A total number of seven case studies is examined by Amara and Embaye (

Case studies examined.

1 | Reference model |

2 | Thickness of the top and seat angle equal to 18 mm |

3 | Thickness of the top and seat angles equal to 20 mm |

4 | Diameter of the vertical bolts equal to 16 mm |

5 | Diameter of the vertical bolts equal to 20 mm |

6 | Reduction of 20 mm in the width of the top and seat angle |

7 | Thickness of the top and seat angle equal to 12 mm and use of a 14 mm stiffener in the middle of the top angle |

The main results of the numerical analysis are the moment-rotation curves together with the corresponding initial rotational stiffness and the von Mises stresses that develop in the connection. The results are presented in Figures

Von Mises stress distribution in the top angle for case 1.

Von Mises stress distribution in the seat angle for case 1.

Von Mises stress distribution in the vertical bolts for case 1.

Von Mises stress distribution in the glulam beam for case 1.

Numerical moment-rotation curves.

Von Mises stress distribution in the top angle for case 7.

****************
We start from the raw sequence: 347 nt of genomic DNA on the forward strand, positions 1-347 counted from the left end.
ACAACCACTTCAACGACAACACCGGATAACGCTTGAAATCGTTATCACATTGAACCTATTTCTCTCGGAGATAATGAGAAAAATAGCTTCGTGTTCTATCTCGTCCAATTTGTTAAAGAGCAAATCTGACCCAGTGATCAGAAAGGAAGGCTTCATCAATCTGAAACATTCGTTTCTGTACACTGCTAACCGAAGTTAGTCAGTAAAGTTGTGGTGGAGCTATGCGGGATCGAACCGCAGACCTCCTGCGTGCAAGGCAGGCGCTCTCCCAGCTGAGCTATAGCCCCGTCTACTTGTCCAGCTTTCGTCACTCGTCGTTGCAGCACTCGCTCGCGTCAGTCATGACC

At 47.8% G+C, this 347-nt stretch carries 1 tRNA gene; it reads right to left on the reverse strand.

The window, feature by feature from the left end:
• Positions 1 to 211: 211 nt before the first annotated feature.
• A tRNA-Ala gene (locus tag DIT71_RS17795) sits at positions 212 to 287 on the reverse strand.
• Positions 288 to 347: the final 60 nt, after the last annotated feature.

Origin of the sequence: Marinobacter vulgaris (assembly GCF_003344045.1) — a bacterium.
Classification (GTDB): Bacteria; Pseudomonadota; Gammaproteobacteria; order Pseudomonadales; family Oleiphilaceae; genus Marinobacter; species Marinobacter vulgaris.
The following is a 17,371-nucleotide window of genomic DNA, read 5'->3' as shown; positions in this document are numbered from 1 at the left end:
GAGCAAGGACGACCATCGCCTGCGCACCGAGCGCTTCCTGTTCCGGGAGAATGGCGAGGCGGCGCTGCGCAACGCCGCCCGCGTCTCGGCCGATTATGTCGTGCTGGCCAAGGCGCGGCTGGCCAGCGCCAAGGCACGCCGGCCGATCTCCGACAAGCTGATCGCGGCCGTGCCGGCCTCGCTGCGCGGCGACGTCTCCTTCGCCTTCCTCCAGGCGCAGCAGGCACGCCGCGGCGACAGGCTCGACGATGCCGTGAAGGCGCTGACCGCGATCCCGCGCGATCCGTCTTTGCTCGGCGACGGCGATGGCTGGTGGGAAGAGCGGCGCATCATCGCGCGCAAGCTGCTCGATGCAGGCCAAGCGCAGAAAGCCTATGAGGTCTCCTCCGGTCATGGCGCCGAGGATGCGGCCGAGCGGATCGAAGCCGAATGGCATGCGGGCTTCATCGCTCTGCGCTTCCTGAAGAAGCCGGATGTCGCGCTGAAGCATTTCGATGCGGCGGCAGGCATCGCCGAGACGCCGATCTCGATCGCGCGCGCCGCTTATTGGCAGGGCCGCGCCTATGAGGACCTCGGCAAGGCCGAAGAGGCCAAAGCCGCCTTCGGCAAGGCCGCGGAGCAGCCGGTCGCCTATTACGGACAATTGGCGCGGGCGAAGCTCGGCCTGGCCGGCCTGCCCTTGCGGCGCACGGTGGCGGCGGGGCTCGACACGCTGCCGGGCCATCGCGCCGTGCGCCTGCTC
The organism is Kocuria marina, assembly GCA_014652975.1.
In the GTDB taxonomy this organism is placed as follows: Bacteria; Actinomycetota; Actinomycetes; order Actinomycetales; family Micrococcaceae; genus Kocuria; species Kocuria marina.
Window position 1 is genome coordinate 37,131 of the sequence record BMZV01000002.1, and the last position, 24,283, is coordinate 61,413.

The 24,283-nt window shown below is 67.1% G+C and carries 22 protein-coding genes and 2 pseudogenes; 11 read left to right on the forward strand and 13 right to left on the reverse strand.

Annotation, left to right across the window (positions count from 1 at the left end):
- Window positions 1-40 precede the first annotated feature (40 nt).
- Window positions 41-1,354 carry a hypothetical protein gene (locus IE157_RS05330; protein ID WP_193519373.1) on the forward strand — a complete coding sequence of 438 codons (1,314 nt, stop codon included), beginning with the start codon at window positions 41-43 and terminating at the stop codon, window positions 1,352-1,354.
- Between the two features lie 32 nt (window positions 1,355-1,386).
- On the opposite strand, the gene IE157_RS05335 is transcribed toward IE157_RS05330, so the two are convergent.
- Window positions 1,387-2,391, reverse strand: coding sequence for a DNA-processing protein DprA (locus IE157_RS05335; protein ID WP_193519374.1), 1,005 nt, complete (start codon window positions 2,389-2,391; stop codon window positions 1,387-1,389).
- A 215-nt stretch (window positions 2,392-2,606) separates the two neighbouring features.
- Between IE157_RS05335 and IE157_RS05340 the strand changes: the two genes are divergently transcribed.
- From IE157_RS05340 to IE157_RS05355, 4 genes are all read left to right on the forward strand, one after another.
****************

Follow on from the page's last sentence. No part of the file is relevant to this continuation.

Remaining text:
The numerical analysis of the hybrid steel-timber connection focuses on the initial rotational stiffness and the developing von Mises stresses in the top angle.

Effect of angle thickness

By changing the thickness of the top and the seat angles from 15 mm (case study 1) to 18 mm (case study 2) or to 20 mm (case study 3), the rotational stiffness of the connection increases. For case 2 the increase is 73% and for case 3 is 137%, in comparison to case 1. This denotes that even a small increase in thickness of the angles has a significant effect on the rotational stiffness of the connection. As expected, the connection becomes stiffer when the thickness of the angles is increased. Moreover, the maximum von Mises stress in the top angle is decreased by 12.2% in case 2 and by 15.5 % in case 3. The increase in the amount of steel used is 21 and 35.2%, respectively.

Effect of bolt diameter